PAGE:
2002 Annual

Thursday, 17 January 2002: 10:30 AM
The interannual variability in the tropical Indian Ocean and its decadal modulation
Bohua Huang, COLA, Calverton, MD; and J. Shukla
Poster PDF (463.6 kB)
A 41-year (1958-1998) data set of monthly upper ocean heat content (HC) is used to study the interannual variability in the tropical Indian Ocean and its connections to the Pacific Ocean. The HC data is produced by an ocean data assimilation system that assimilates a comprehensive set of in situ measurements of sea surface temperatures (SST) and vertical profiles the upper ocean temperature into a global ocean general circulation model. Our analysis shows an interannual oscillation with time scales of 2-4 years in the tropical Indian Ocean. It is associated with equatorial HC anomalies propagating from eastern-central Indian Ocean and then maintaining in the western Indian Ocean south of the equator, in response to wind anomalies along the equator and in the southern ocean. It has been further demonstrated that this Indian Ocean oscillation is connected to the Pacific El Niño/Southern Oscillation (ENSO) through the global shifts of the Walker Circulation cells.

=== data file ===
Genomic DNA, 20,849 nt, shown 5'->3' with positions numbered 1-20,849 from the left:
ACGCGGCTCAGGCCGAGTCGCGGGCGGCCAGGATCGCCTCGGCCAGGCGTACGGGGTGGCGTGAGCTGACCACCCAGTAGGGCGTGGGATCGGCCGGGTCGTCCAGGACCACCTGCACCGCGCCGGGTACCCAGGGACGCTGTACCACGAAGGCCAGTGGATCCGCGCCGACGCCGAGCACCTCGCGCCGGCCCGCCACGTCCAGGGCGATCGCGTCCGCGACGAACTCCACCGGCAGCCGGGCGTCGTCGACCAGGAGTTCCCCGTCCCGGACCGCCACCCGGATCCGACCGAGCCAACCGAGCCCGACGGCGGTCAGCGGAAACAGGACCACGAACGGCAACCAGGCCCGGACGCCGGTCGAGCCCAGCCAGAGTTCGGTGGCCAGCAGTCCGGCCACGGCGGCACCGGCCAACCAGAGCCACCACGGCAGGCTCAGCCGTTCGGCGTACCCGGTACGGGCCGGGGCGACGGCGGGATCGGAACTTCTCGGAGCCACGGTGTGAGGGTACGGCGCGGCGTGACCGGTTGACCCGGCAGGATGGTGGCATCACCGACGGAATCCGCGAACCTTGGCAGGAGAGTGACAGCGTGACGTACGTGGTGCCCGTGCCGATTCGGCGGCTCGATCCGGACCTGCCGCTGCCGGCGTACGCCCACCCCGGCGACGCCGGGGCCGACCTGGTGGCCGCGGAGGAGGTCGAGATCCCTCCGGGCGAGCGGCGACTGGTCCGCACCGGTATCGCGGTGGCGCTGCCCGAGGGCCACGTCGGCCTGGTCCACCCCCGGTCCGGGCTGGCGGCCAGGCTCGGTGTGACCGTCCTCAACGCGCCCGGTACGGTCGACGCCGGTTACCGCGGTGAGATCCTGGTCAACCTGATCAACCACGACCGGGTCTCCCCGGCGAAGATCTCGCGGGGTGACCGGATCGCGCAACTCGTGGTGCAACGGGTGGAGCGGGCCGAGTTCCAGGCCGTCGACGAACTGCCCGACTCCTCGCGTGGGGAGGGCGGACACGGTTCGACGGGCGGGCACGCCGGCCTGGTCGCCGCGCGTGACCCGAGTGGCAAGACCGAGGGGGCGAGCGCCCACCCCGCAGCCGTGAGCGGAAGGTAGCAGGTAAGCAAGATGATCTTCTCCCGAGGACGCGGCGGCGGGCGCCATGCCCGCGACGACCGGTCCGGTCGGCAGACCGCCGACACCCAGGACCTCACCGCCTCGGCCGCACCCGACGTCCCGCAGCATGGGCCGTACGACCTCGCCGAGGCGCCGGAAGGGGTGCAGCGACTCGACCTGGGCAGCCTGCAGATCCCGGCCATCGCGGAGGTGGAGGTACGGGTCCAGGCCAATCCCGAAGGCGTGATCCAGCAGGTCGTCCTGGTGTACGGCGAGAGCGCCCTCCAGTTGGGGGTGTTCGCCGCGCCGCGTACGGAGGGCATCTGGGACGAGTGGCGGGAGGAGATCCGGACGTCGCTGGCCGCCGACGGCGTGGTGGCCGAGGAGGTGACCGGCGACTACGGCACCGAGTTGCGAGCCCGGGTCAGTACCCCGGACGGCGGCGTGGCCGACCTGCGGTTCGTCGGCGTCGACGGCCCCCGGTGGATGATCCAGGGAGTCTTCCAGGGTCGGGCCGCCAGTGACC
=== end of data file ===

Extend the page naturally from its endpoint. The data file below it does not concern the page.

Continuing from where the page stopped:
Our further examination, however, shows that there is a long-term modulation to the Indian Ocean oscillation. Specifically, the period of the oscillation was relatively short from early 1960s to late 1970s, demonstrating stronger biennial features, while it grew longer, reaching 3-4 years from 1980s to 1990s. Moreover, the connection to ENSO as described above is much stronger during 1980s-1990s. Using the NCEP reanalysis data, we have analyzed the atmospheric circulation patterns associated with the different regimes of the Indian Ocean oscillation. We have also noticed that, although the leading modes of the surface wind and precipitation are consistent with that of the heat content, the SST pattern is somewhat different. In fact, the change of thermocline depth mainly affects SST fluctuations near the equator. The SST variations in the subtropics are mainly by surface heat flux changes through the atmosphere. This effect is also being evaluated using the NCEP data.

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